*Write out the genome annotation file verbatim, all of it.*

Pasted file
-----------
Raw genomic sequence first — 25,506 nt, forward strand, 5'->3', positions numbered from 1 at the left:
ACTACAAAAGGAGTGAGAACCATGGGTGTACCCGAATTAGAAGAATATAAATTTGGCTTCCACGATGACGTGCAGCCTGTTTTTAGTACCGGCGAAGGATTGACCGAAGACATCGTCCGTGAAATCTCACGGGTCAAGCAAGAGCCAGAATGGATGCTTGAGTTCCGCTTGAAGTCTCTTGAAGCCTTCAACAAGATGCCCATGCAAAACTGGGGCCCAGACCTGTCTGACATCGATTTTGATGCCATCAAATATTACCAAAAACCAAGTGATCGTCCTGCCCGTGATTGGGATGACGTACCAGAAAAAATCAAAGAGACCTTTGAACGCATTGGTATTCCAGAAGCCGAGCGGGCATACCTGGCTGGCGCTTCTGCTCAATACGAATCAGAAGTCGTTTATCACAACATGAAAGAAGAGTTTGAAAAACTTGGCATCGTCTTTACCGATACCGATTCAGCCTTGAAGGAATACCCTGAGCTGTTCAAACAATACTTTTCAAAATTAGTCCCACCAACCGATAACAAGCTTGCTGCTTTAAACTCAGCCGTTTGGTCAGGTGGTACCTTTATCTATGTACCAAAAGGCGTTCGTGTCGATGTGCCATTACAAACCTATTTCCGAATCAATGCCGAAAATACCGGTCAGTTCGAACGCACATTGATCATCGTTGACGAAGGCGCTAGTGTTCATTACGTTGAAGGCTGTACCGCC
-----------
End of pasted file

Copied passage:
Raw genomic sequence first — 25,506 nt, forward strand, 5'->3', positions numbered from 1 at the left:
ACTACAAAAGGAGTGAGAACCATGGGTGTACCCGAATTAGAAGAATATAAATTTGGCTTCCACGATGACGTGCAGCCTGTTTTTAGTACCGGCGAAGGATTGACCGAAGACATCGTCCGTGAAATCTCACGGGTCAAGCAAGAGCCAGAATGGATGCTTGAGTTCCGCTTGAAGTCTCTTGAAGCCTTCAACAAGATGCCCATGCAAAACTGGGGCCCAGACCTGTCTGACATCGATTTTGATGCCATCAAATATTACCAAAAACCAAGTGATCGTCCTGCCCGTGATTGGGATGACGTACCAGAAAAAATCAAAGAGACCTTTGAACGCATTGGTATTCCAGAAGCCGAGCGGGCATACCTGGCTGGCGCTTCTGCTCAATACGAATCAGAAGTCGTTTATCACAACATGAAAGAAGAGTTTGAAAAACTTGGCATCGTCTTTACCGATACCGATTCAGCCTTGAAGGAATACCCTGAGCTGTTCAAACAATACTTTTCAAAATTAGTCCCACCAACCGATAACAAGCTTGCTGCTTTAAACTCAGCCGTTTGGTCAGGTGGTACCTTTATCTATGTACCAAAAGGCGTTCGTGTCGATGTGCCATTACAAACCTATTTCCGAATCAATGCCGAAAATACCGGTCAGTTCGAACGCACATTGATCATCGTTGACGAAGGCGCTAGTGTTCATTACGTTGAAGGCTGTACCGCC